Case Study: A 71-year-old man in South Korea had developed an infection after eating raw seafood, and the resulting complications required amputation of his forearm, according to a report published in the New England Journal of Medicine last month.
The man had a history of type 2 diabetes and high blood pressure and was dialyzed because of end stage renal and renal disease. The disease developed within 12 hours of eating, causing fever and excruciating pain in the left hand.
After two days of suffering, he visited the emergency room at Chonbuk National University Hospital in Jeonju, South Korea.
By the time he reached the hospital, on the palm of his left hand, a 3.5-by-4.5 centimeter blood-filled cave had developed, while he had a swollen cavity beneath his upper and lower hands of the skin.
When his physicians performed urgent surgery, they isolated Vibrio vulnificus, a bacteria commonly found in coastal ocean waters, as the cause of his infection.
The United States Centers for Disease Control and Prevention estimate that these bacteria cause 205 infections nationwide each year. Some cases require amputations, and 1
5% to 30% of cases are fatal, according to the Agency.
After the operation, the man received two strong antibiotics intravenously. The medication, however, prevented his skin lesions from deteriorating, and doctors performed amputation of his left forearm 25 days after his arrival at the emergency room.
"The patient was healthy after the operation and was discharged home," conclude the authors of his case report.
Vibrio vulnificus – sometimes falsely referred to as "carnivorous bacteria" – belongs to a family of 12 bacterial species responsible for human disease. Symptoms of these infections can be watery diarrhea, abdominal cramps, nausea, vomiting, fever, and chills. In general, these infections are not in need of treatment and, according to CDC, a serious illness is rare.
About 80% of infections occur between May and October, when coastal waters are the warmest Consumption of infected shellfish, with oysters being a frequent culprit. However, you can also become infected when bacteria enter the water in an open wound or incision, the CDC says.
Although amputation of a South Korean patient is certainly one of the hairiest ways that can occur after eating raw fish, other dangers lurk in raw or poorly cooked meals.
The growing popularity of sushi and other raw or uncooked fish and seafood dishes in Western countries has led to an increase in diseases caused by anisakide nematodes (worms) in BMJ case reports, according to a study published last year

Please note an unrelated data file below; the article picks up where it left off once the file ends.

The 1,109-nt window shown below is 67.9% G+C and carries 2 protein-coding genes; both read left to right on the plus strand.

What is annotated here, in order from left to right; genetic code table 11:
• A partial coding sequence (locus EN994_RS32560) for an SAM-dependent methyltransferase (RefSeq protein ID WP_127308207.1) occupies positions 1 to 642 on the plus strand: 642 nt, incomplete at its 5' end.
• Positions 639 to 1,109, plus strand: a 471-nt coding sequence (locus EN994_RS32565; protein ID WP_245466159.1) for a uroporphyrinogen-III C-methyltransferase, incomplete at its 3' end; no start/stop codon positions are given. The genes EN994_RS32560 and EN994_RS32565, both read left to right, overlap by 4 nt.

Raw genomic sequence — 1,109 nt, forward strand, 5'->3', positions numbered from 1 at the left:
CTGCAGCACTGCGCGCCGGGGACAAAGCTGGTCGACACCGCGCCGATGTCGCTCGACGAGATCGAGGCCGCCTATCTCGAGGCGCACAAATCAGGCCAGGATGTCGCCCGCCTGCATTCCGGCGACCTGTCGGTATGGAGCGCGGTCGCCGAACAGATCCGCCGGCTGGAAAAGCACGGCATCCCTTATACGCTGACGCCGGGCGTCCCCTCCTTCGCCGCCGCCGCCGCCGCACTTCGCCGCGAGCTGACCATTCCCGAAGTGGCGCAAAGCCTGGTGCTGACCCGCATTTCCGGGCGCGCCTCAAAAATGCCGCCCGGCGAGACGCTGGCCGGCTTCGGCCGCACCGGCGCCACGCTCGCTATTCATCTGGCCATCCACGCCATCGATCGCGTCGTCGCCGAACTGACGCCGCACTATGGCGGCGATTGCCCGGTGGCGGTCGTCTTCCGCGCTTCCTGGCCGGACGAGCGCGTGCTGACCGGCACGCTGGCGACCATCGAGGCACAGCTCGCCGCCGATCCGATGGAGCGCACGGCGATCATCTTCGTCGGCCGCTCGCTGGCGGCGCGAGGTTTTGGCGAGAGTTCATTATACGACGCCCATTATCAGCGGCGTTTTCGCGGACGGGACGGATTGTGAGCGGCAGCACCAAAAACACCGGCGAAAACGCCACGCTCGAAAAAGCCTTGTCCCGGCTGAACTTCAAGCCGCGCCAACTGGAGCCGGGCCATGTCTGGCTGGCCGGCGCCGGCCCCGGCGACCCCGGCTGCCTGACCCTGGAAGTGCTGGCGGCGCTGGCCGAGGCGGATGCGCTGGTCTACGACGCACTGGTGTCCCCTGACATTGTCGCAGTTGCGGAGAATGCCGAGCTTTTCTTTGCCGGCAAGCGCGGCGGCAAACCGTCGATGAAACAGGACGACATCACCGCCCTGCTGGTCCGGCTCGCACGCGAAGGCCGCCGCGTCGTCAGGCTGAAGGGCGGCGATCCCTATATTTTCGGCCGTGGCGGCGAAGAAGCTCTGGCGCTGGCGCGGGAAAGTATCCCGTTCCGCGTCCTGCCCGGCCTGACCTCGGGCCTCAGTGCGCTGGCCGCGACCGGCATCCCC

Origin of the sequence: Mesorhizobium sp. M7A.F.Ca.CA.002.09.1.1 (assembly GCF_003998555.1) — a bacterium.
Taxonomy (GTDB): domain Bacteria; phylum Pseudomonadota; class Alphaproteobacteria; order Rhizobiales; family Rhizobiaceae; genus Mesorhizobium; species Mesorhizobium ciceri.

Anisakiasis results from the consumption of fish or seafood contaminated with this parasite.
When the worms enter the stomach wall or intestines, The result is gastrointestinal pain, nausea and vomiting, according to the CDC. Some people develop complications, including bleeding in the digestive tract, intestinal obstruction and peritonitis (an inflammation of the inner wall of the abdomen). Other people may experience an allergic reaction, including swelling, rash or even anaphylaxis, which can cause breathing difficulties and loss of consciousness.
Anisakiasis can not be transferred from one person to another and is most common in Japan, where sushi is king. According to the authors of the case study, Japan sees about 3,000 cases a year.
In recent years, however, other parts of the globe have seen an increase in anisakiasis disease, according to the CDC, although the agency estimates that only one case or two of them are reported each year in the US.
Raw or uncooked fish can also harbor the most common foodborne bacteria, salmonella, which causes about 1.2 million illnesses, 23,000 hospitalizations and 450 deaths US every year, according to the CDC. Foods are the source of most of these diseases. Although raw or uncooked fish are less likely to cause Salmonella infection than other foods, including chicken and beef, they still carry these bacteria.
The symptoms of diarrhea, fever, and abdominal cramping usually develop within 72 hours of infection, and the disease generally lasts four to seven days. Although most people recover from salmonella infection without treatment, some patients experience such severe diarrhea that they need to go to hospital.
To reduce the risk of disease from fish consumption, the CDC recommends that you do not eat raw or uncooked fish or squid. When roasting, cooking or cooking seafood, an interior temperature of at least 145 degrees Fahrenheit (about 63 degrees Celsius) must be reached to kill all dangerous lurking under the skin.